It was just an ordinary Wednesday until the largest #firstworldproblem happened on March 13, 2019: Instagram, Facebook, and other social media platforms shut down for over 12 hours. According to CNN Business, the outage ran across the globe ranging from the U.S., Central and South America and Europe.
Funny enough, I actually had no idea of this event until that evening. An article from Forbes confirmed that users claimed and reported failures of loading pages and logging in with a following error message. Did they try turning it off and back on again? As hard as it is to believe, it was much more than just resetting your phone.
Frustration grew amongst public users and advertisers as well. When social media goes down, the advertising morale is not far behind. Companies lost money through the luck of advertising through these media platforms. According to CNN Business, frustrations led to concerns of a “distributed denial of service (DDos) attack—a type of hack in which attackers flood a company’s network” which were assumed after the blackout. Facebook confirmed from a tweet that this was not the case.
After scrolling through both conglomerates’ newsroom pages, it was concerning to notice no press releases were written about the problem. Facebook and Instagram both turned to their rival, Twitter, to update the public. How ironic. Facebook tweeted the following day, “Yesterday, as a result of a server configuration change, many people had trouble accessing our apps and services.” Twitter thrived that day with several humorous tweets and memes blowing up users’ feed with comedic relief in light of the event. Meanwhile, MySpace probably longed at the chance of a comeback.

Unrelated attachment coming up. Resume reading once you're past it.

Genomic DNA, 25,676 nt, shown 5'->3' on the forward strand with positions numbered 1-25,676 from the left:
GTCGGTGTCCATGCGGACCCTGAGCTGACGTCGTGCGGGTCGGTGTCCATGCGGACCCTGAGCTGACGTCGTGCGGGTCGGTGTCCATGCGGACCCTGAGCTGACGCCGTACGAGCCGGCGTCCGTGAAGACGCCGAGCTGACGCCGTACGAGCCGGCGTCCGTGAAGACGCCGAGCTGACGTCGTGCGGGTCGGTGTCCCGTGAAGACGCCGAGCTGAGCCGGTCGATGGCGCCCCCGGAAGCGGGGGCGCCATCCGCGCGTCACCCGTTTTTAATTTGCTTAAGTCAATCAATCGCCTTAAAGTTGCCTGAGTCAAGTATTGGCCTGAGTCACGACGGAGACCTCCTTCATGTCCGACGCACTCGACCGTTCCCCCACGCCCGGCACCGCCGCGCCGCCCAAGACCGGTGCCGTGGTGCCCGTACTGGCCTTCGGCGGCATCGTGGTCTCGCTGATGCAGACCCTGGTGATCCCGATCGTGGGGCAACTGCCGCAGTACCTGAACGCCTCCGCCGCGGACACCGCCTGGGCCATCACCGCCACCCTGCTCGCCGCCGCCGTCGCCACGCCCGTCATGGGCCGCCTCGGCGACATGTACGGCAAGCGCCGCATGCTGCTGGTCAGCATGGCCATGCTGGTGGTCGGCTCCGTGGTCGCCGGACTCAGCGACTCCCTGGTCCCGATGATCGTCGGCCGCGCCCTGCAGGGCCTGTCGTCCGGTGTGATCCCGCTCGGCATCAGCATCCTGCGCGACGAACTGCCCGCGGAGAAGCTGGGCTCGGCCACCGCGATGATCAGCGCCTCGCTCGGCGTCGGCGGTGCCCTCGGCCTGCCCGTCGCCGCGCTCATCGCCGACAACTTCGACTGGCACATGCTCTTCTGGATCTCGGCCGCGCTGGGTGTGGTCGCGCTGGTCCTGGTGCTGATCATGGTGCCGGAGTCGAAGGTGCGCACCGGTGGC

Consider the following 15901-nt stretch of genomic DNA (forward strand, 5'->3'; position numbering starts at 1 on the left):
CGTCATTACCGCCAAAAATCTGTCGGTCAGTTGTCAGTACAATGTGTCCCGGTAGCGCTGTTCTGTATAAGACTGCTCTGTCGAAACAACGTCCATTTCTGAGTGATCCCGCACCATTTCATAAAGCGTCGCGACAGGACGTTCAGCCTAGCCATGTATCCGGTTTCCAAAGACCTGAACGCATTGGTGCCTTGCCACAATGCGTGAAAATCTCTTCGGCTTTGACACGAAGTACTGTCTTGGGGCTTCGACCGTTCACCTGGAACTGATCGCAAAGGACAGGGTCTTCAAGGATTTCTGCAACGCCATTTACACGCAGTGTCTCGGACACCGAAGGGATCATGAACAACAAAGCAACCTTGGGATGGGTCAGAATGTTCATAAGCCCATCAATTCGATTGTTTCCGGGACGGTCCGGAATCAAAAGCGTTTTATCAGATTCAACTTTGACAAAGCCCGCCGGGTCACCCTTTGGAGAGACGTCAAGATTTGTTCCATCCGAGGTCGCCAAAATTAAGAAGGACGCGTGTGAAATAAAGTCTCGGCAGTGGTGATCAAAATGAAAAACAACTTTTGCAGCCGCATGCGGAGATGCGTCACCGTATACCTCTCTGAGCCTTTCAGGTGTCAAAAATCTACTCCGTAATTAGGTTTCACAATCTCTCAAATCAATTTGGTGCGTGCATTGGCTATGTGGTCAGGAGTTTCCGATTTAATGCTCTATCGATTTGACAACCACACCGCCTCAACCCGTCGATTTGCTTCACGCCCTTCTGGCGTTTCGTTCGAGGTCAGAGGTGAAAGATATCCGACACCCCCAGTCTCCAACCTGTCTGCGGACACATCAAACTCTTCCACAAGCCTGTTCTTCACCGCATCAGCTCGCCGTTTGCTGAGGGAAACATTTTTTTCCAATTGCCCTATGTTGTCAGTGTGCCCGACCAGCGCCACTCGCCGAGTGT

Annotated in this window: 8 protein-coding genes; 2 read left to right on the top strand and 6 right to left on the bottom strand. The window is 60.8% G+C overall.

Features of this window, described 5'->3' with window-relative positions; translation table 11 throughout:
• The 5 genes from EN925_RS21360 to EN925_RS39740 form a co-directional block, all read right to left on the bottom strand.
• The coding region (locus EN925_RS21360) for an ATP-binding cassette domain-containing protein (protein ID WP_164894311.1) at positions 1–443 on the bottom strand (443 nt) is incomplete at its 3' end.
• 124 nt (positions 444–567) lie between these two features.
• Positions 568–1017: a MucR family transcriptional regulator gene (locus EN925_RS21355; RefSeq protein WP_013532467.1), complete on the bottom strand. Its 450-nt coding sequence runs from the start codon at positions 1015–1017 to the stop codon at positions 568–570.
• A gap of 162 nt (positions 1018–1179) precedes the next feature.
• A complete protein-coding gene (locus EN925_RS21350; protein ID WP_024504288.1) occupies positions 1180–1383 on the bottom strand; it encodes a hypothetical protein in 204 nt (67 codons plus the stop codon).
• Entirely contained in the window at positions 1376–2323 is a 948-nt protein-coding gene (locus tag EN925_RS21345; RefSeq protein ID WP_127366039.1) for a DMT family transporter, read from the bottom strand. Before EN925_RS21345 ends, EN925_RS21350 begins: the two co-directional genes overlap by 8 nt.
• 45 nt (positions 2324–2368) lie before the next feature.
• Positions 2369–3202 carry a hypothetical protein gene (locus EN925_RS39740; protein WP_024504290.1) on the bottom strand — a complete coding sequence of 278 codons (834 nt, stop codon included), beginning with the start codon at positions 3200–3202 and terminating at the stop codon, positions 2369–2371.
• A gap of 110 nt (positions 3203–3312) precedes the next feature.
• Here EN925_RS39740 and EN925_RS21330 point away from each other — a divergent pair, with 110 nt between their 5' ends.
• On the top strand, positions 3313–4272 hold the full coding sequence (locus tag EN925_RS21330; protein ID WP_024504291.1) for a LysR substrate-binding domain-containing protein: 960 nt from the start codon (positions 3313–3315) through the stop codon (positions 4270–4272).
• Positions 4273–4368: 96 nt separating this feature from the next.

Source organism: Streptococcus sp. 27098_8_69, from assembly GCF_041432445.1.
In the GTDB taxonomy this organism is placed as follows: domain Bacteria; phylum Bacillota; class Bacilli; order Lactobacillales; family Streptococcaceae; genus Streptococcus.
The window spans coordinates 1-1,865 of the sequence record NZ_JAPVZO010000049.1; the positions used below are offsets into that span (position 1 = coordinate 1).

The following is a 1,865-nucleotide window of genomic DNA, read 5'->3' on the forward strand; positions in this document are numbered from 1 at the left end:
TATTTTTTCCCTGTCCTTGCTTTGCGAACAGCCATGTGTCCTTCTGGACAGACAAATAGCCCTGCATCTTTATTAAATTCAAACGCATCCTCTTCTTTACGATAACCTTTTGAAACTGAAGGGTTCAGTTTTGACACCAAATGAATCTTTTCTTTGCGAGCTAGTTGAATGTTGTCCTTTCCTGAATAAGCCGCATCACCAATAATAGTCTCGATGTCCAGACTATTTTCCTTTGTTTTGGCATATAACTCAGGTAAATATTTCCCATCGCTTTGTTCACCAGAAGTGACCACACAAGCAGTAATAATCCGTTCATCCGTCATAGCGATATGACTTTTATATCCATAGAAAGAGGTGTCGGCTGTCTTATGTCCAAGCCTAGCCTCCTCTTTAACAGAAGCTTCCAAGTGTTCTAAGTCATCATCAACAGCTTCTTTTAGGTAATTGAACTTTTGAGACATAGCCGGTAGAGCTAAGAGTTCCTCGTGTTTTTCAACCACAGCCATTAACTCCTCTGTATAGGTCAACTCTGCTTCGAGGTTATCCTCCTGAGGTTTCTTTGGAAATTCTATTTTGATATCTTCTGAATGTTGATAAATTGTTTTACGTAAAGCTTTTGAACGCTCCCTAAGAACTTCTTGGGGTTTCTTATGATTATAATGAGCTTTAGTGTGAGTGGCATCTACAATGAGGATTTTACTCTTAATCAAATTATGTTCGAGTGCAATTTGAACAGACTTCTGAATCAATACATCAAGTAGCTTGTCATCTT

From a public relations standpoint, it definitely took several hours too long for Facebook’s PR team to roll out an explanation of the issues, and Facebook did not go into enough depth about the reasoning of the problems. I think this looked sketchy and concerning for users and companies, confirming their right to think it was an attack. Alongside a source from ABC News, I agree that a lack of transparency with such a dominant company does not look appealing when dealing with advertisers and partnerships. In addition to Facebook privacy issues, this shutdown has become yet another publicity concern for this growing conglomerate. Yet, very few of us will actually stop to lift ourselves free of social media.
Somehow and some way on the day of the internet blackout, people continued about their daily lives interacting face to face, not filtering their meals and soaking in the scene just for their eyes only. After much troubleshooting, the social media platforms were back in business the following morning.